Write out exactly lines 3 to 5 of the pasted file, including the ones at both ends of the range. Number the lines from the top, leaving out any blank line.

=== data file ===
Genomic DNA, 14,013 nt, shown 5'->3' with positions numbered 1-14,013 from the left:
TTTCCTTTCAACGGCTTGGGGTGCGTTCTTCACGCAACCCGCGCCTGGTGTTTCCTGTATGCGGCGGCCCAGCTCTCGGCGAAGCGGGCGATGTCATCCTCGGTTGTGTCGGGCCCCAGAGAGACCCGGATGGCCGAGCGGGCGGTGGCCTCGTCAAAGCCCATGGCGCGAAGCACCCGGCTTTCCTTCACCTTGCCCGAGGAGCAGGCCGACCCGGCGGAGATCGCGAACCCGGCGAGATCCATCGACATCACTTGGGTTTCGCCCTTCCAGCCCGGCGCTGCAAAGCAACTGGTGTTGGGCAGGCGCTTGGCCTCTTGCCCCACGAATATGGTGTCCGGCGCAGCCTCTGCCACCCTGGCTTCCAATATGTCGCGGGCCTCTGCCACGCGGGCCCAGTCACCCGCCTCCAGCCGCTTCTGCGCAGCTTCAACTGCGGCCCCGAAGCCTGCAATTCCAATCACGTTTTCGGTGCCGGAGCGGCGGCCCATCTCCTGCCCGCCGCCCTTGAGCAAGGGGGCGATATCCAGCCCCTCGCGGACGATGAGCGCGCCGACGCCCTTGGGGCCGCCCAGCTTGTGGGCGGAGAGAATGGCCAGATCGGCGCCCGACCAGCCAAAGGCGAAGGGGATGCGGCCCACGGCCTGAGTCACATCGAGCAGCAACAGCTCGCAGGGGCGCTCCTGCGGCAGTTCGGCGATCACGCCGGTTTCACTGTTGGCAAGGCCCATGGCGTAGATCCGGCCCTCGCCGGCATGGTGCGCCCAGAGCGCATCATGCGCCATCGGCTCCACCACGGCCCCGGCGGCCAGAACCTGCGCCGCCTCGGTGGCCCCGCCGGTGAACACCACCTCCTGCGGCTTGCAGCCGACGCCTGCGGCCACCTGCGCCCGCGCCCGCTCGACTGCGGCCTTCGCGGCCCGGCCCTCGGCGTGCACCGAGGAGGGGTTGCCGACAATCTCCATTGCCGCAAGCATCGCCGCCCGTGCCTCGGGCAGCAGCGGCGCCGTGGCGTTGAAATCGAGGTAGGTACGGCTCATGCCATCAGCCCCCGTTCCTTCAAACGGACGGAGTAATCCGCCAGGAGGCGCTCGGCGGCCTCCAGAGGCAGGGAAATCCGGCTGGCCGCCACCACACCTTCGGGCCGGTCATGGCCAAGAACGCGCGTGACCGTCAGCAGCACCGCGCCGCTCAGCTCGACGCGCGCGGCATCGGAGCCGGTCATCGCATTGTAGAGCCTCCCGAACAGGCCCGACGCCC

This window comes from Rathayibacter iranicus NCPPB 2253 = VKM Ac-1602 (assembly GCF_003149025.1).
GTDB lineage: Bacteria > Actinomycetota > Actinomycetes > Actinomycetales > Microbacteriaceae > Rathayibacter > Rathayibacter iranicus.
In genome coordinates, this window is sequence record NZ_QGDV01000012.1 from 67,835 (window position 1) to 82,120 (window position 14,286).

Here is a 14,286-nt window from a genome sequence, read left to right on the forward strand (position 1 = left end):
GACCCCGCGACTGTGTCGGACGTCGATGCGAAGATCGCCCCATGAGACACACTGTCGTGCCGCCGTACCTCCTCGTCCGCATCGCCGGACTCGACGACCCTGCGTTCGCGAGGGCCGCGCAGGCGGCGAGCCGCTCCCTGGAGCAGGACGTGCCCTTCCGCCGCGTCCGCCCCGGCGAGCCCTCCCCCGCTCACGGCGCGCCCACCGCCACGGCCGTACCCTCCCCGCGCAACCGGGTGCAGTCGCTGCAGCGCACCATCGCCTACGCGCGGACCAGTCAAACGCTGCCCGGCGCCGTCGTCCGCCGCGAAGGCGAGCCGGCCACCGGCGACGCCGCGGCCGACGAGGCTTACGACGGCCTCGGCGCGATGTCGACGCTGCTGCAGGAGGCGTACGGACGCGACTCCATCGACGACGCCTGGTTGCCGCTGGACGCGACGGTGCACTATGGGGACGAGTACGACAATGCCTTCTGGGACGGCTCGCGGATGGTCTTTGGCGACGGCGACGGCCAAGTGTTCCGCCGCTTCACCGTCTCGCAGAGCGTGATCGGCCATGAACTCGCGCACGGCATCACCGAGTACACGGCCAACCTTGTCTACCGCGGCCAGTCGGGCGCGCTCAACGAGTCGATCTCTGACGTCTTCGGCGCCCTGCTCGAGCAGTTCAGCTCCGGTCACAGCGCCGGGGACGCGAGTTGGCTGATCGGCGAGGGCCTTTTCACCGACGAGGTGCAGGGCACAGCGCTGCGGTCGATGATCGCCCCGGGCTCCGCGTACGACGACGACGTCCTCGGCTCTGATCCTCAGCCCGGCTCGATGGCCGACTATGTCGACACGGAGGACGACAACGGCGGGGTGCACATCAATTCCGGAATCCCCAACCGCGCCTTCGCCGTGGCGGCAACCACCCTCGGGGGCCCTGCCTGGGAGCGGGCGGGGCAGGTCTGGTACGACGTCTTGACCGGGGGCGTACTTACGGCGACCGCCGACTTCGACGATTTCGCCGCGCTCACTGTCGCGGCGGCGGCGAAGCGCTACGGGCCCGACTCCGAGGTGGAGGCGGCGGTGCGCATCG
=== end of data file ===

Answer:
This window comes from Rathayibacter iranicus NCPPB 2253 = VKM Ac-1602 (assembly GCF_003149025.1).
GTDB lineage: Bacteria > Actinomycetota > Actinomycetes > Actinomycetales > Microbacteriaceae > Rathayibacter > Rathayibacter iranicus.
In genome coordinates, this window is sequence record NZ_QGDV01000012.1 from 67,835 (window position 1) to 82,120 (window position 14,286).